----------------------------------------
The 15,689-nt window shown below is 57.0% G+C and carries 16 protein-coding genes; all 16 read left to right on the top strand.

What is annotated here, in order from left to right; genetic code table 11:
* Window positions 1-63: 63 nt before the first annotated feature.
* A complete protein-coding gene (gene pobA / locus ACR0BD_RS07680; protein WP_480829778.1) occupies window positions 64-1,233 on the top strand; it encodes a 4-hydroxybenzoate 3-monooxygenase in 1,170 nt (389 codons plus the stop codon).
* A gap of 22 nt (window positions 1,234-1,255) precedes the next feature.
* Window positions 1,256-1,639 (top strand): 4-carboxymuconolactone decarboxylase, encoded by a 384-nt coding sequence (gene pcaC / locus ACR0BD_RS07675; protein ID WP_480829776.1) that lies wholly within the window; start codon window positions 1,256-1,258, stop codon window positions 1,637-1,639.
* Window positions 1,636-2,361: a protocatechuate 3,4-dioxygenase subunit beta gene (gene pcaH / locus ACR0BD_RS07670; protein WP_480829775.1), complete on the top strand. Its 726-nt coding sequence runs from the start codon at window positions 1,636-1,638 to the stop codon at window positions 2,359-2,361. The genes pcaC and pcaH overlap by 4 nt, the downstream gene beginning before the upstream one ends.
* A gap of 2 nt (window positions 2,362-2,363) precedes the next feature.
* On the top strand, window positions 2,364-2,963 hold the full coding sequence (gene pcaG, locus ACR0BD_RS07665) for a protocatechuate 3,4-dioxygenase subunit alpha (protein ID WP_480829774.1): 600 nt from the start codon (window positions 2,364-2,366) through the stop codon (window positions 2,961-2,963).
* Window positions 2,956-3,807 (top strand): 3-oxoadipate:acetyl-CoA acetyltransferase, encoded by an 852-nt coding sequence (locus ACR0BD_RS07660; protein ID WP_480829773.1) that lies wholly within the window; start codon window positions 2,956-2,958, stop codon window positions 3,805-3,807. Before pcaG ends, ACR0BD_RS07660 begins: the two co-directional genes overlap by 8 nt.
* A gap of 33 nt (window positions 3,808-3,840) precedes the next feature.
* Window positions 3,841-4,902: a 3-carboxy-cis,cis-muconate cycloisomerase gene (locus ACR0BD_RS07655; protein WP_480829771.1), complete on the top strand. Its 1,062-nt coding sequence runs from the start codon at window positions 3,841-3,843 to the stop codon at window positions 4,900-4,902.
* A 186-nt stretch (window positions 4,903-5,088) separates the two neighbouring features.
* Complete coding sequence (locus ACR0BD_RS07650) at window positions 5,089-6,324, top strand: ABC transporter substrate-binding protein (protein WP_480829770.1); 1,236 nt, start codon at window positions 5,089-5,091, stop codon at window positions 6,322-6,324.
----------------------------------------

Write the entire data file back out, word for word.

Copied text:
The 15,689-nt window shown below is 57.0% G+C and carries 16 protein-coding genes; all 16 read left to right on the top strand.

What is annotated here, in order from left to right; genetic code table 11:
* Window positions 1-63: 63 nt before the first annotated feature.
* A complete protein-coding gene (gene pobA / locus ACR0BD_RS07680; protein WP_480829778.1) occupies window positions 64-1,233 on the top strand; it encodes a 4-hydroxybenzoate 3-monooxygenase in 1,170 nt (389 codons plus the stop codon).
* A gap of 22 nt (window positions 1,234-1,255) precedes the next feature.
* Window positions 1,256-1,639 (top strand): 4-carboxymuconolactone decarboxylase, encoded by a 384-nt coding sequence (gene pcaC / locus ACR0BD_RS07675; protein ID WP_480829776.1) that lies wholly within the window; start codon window positions 1,256-1,258, stop codon window positions 1,637-1,639.
* Window positions 1,636-2,361: a protocatechuate 3,4-dioxygenase subunit beta gene (gene pcaH / locus ACR0BD_RS07670; protein WP_480829775.1), complete on the top strand. Its 726-nt coding sequence runs from the start codon at window positions 1,636-1,638 to the stop codon at window positions 2,359-2,361. The genes pcaC and pcaH overlap by 4 nt, the downstream gene beginning before the upstream one ends.
* A gap of 2 nt (window positions 2,362-2,363) precedes the next feature.
* On the top strand, window positions 2,364-2,963 hold the full coding sequence (gene pcaG, locus ACR0BD_RS07665) for a protocatechuate 3,4-dioxygenase subunit alpha (protein ID WP_480829774.1): 600 nt from the start codon (window positions 2,364-2,366) through the stop codon (window positions 2,961-2,963).
* Window positions 2,956-3,807 (top strand): 3-oxoadipate:acetyl-CoA acetyltransferase, encoded by an 852-nt coding sequence (locus ACR0BD_RS07660; protein ID WP_480829773.1) that lies wholly within the window; start codon window positions 2,956-2,958, stop codon window positions 3,805-3,807. Before pcaG ends, ACR0BD_RS07660 begins: the two co-directional genes overlap by 8 nt.
* A gap of 33 nt (window positions 3,808-3,840) precedes the next feature.
* Window positions 3,841-4,902: a 3-carboxy-cis,cis-muconate cycloisomerase gene (locus ACR0BD_RS07655; protein WP_480829771.1), complete on the top strand. Its 1,062-nt coding sequence runs from the start codon at window positions 3,841-3,843 to the stop codon at window positions 4,900-4,902.
* A 186-nt stretch (window positions 4,903-5,088) separates the two neighbouring features.
* Complete coding sequence (locus ACR0BD_RS07650) at window positions 5,089-6,324, top strand: ABC transporter substrate-binding protein (protein WP_480829770.1); 1,236 nt, start codon at window positions 5,089-5,091, stop codon at window positions 6,322-6,324.